When setting limits on the fit: it is best to use as large a fit range as possible but, by eye, make sure that the lower limit on this fit range is sufficiently within the full depletion region. The function will then average the trapping times for each fit range.


The function can selectively output data and plots relating to the correction method by setting the compile time variable `SAVE' to 1 or 0.

If SAVE is set to 1, all outputs are saved to a directory, made in the same directory the program is run from. The folder is called `outputs'.

Outputs are saved in 3 types of subdirectory:

  • The tct waveform, modified with the correcting factor. Each waveform is saved in a folder named, e.g. 'correctedWaveforms_4.5/' for a trapping time of 4.5 ns. Inside the folder there are all the modified waveforms at the various bias voltages saved in textfiles, e.g. 'waveform_-570.out' for a dataset taken when the device under test was biased at -570V. These text files are in the same format as the original data file.
         #Timestamp   0
             #DUT         MCz_1E14
             #Bias        -570
             #Xscale      1e-9 
             #Yscale      1e-3
             #Npoints     2000
         Time [ns]    Device response [mV]
              0            -0.423608
              0.05         -0.424668
              0.1          -0.425731
              0.15         -0.426797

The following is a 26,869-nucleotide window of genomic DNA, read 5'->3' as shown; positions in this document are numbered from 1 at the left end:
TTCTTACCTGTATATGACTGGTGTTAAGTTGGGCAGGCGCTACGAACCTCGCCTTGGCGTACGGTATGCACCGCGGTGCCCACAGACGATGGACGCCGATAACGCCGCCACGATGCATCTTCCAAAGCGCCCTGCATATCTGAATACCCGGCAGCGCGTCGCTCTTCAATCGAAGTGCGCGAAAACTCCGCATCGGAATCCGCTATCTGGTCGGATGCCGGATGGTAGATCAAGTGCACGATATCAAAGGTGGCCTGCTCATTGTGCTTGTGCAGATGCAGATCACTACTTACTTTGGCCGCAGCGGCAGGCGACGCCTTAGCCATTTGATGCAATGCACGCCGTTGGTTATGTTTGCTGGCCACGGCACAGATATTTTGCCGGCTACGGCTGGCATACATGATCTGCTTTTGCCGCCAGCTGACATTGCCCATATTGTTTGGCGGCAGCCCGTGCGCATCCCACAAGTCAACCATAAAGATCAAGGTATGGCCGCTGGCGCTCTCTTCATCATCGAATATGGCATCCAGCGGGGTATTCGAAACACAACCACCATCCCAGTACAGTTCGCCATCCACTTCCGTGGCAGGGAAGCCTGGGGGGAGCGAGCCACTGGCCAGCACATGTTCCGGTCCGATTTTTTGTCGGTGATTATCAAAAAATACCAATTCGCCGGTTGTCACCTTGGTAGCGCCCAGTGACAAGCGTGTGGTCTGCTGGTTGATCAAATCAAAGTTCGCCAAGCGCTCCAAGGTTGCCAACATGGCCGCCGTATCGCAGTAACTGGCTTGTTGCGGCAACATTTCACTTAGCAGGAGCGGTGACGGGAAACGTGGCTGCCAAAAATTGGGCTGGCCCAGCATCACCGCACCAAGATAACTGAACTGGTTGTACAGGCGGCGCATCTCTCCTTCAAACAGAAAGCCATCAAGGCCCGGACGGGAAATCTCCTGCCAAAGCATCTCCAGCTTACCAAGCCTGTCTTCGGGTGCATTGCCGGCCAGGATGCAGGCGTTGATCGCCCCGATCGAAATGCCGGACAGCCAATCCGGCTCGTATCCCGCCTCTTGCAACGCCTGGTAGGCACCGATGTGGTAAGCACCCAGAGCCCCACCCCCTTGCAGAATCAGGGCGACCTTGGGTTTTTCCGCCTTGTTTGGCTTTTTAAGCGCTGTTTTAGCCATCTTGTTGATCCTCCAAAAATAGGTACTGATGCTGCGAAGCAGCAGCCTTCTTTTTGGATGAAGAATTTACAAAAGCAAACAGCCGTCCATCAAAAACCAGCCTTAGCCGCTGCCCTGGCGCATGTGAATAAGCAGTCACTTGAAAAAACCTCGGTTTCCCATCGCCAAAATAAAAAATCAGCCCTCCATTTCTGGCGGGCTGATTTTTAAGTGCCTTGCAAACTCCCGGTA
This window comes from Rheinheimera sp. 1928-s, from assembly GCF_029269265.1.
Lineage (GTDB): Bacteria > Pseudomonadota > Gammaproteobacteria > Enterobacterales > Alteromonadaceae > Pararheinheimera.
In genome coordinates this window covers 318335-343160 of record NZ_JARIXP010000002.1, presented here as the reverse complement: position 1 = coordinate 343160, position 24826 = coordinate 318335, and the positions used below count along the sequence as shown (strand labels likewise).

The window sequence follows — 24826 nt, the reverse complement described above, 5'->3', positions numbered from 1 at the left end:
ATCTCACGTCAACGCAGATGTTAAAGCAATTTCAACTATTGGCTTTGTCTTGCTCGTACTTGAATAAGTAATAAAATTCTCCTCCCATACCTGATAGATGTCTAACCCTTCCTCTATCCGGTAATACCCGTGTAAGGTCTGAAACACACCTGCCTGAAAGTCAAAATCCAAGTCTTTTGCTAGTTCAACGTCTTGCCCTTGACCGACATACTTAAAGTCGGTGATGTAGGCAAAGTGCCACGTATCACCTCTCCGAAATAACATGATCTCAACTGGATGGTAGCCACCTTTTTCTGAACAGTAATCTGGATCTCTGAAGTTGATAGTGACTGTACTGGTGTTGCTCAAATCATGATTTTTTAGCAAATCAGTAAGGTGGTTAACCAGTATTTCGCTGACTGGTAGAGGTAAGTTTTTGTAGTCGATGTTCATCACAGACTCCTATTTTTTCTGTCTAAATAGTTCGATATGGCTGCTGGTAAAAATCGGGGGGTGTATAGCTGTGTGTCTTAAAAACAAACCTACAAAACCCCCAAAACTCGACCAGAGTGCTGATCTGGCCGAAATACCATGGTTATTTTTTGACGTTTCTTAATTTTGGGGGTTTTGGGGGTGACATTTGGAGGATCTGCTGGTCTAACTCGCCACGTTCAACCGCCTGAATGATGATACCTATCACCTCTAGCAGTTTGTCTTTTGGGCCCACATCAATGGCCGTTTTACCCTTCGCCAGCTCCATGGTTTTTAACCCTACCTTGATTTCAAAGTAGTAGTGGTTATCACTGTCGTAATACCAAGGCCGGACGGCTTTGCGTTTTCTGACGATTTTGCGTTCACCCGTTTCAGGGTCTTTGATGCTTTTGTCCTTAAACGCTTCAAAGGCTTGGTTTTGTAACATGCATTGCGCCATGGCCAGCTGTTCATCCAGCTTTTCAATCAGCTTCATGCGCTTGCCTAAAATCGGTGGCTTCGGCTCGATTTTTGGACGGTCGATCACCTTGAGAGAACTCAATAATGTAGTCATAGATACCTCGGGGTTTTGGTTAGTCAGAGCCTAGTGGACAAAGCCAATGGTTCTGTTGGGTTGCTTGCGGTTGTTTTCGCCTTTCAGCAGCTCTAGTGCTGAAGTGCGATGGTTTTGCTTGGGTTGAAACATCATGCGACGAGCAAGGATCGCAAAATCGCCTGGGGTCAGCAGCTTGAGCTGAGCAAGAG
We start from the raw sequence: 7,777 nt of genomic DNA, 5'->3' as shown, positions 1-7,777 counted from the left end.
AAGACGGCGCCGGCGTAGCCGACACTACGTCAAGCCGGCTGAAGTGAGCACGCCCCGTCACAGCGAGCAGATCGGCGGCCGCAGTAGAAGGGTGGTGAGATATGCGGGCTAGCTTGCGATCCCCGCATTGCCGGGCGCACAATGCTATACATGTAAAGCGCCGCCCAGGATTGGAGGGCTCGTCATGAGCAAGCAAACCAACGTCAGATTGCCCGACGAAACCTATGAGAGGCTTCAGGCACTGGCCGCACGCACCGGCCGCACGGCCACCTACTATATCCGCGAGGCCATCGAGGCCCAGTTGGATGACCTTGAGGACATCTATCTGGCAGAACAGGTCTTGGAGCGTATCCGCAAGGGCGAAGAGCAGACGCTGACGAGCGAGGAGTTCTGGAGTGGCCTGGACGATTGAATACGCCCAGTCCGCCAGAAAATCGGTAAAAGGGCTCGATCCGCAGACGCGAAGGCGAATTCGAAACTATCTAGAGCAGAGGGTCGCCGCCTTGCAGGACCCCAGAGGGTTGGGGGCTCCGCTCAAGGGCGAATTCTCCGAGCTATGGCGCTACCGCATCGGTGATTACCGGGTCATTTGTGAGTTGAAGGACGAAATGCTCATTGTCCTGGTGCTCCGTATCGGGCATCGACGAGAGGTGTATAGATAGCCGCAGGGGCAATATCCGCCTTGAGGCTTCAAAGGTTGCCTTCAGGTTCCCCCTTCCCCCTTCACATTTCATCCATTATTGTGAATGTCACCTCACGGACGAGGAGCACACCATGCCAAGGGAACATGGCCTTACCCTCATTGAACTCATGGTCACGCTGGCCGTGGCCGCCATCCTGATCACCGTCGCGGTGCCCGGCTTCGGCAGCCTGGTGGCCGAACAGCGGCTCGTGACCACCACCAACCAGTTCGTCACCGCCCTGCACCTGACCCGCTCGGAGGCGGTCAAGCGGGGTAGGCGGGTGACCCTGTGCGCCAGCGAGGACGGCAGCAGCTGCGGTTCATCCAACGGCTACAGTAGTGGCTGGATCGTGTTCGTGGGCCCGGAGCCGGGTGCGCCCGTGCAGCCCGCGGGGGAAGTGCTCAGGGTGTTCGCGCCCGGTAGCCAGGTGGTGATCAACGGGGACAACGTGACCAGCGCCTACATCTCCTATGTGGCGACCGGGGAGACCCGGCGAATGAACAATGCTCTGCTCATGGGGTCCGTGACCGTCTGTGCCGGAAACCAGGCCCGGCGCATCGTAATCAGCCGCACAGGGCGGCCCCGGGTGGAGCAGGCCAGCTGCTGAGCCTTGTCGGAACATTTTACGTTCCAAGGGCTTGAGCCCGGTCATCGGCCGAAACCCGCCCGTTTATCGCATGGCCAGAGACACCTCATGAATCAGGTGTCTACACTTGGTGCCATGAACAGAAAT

0.2          -0.427865
              0.25         -0.428936
              0.3          -0.43001

  • The integrated charge for a specific bias voltage is saved in the subfolder `CCM'. The propagated error on the charges, from the noise on the signal, is also saved. Filenames are of the format: `CCM_25', for a trapping time of 25 ns.
              #bias    integratedCharge    errorOnCharge
              -100     10376               37.6663
              -105     10451.2             37.1652
              -10      2574.19             32.2102
              -110     10492.6             37.2492
              -115     10497.2             36.7423
              -120     10427.1             36.4863

  • All plots and data related to plots is saved in the `graphs' subfolder. The `fit' folder contains pdf's of the charge vs. bias graph for each trapping time and each fit limit. The fit on each graph is also shown as well as the fit statistics in a legend. Filenames are in the format, e.g.: `fit_-250_25.pdf', for a fit on data collected at a bias of -250V and corrected with a trapping time of 25 ns.
    fit -300 20.png
    ROOT fitted data

  • The `fitData' folder contains two types of document: the parameters from the ROOT fit saved in a text file and a visualisation of that data in eps form. See the "Establishing the best trapping time" section of this twiki for more information. Filenames are in the format, e.g. `fitParsPlot_-100.eps' and `fit_output-100.dat' for charge vs. bias graphs fitted with a lower limit of -100 V.

#tau      fitUpperLimit      gradient      error_on_gradient      reducedChiSquare      Q-value